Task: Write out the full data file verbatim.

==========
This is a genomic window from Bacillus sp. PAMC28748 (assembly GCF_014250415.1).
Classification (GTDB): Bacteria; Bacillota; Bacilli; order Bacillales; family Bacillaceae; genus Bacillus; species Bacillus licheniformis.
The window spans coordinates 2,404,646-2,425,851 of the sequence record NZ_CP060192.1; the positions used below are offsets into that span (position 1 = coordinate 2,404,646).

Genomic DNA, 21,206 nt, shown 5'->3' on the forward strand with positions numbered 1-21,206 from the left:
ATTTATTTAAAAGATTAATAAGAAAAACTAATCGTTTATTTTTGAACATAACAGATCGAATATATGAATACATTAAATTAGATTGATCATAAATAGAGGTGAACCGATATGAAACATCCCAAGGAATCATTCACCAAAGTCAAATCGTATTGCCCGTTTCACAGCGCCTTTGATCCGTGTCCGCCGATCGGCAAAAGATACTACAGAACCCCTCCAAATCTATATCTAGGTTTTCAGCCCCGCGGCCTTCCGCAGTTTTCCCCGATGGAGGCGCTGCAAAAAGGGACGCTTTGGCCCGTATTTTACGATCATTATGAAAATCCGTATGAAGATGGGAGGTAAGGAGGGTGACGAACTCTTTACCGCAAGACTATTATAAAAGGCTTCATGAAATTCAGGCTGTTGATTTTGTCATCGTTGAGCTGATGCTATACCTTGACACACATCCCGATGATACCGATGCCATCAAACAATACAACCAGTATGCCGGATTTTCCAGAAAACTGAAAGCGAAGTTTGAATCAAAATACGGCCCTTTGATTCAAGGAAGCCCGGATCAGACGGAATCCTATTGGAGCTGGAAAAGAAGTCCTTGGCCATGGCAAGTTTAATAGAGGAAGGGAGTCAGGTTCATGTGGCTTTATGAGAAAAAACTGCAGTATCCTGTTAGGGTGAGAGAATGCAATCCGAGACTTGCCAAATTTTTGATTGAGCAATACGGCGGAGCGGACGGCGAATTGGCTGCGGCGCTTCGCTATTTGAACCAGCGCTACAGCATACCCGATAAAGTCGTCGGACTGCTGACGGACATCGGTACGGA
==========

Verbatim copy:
This is a genomic window from Bacillus sp. PAMC28748 (assembly GCF_014250415.1).
Classification (GTDB): Bacteria; Bacillota; Bacilli; order Bacillales; family Bacillaceae; genus Bacillus; species Bacillus licheniformis.
The window spans coordinates 2,404,646-2,425,851 of the sequence record NZ_CP060192.1; the positions used below are offsets into that span (position 1 = coordinate 2,404,646).

Genomic DNA, 21,206 nt, shown 5'->3' on the forward strand with positions numbered 1-21,206 from the left:
ATTTATTTAAAAGATTAATAAGAAAAACTAATCGTTTATTTTTGAACATAACAGATCGAATATATGAATACATTAAATTAGATTGATCATAAATAGAGGTGAACCGATATGAAACATCCCAAGGAATCATTCACCAAAGTCAAATCGTATTGCCCGTTTCACAGCGCCTTTGATCCGTGTCCGCCGATCGGCAAAAGATACTACAGAACCCCTCCAAATCTATATCTAGGTTTTCAGCCCCGCGGCCTTCCGCAGTTTTCCCCGATGGAGGCGCTGCAAAAAGGGACGCTTTGGCCCGTATTTTACGATCATTATGAAAATCCGTATGAAGATGGGAGGTAAGGAGGGTGACGAACTCTTTACCGCAAGACTATTATAAAAGGCTTCATGAAATTCAGGCTGTTGATTTTGTCATCGTTGAGCTGATGCTATACCTTGACACACATCCCGATGATACCGATGCCATCAAACAATACAACCAGTATGCCGGATTTTCCAGAAAACTGAAAGCGAAGTTTGAATCAAAATACGGCCCTTTGATTCAAGGAAGCCCGGATCAGACGGAATCCTATTGGAGCTGGAAAAGAAGTCCTTGGCCATGGCAAGTTTAATAGAGGAAGGGAGTCAGGTTCATGTGGCTTTATGAGAAAAAACTGCAGTATCCTGTTAGGGTGAGAGAATGCAATCCGAGACTTGCCAAATTTTTGATTGAGCAATACGGCGGAGCGGACGGCGAATTGGCTGCGGCGCTTCGCTATTTGAACCAGCGCTACAGCATACCCGATAAAGTCGTCGGACTGCTGACGGACATCGGTACGGA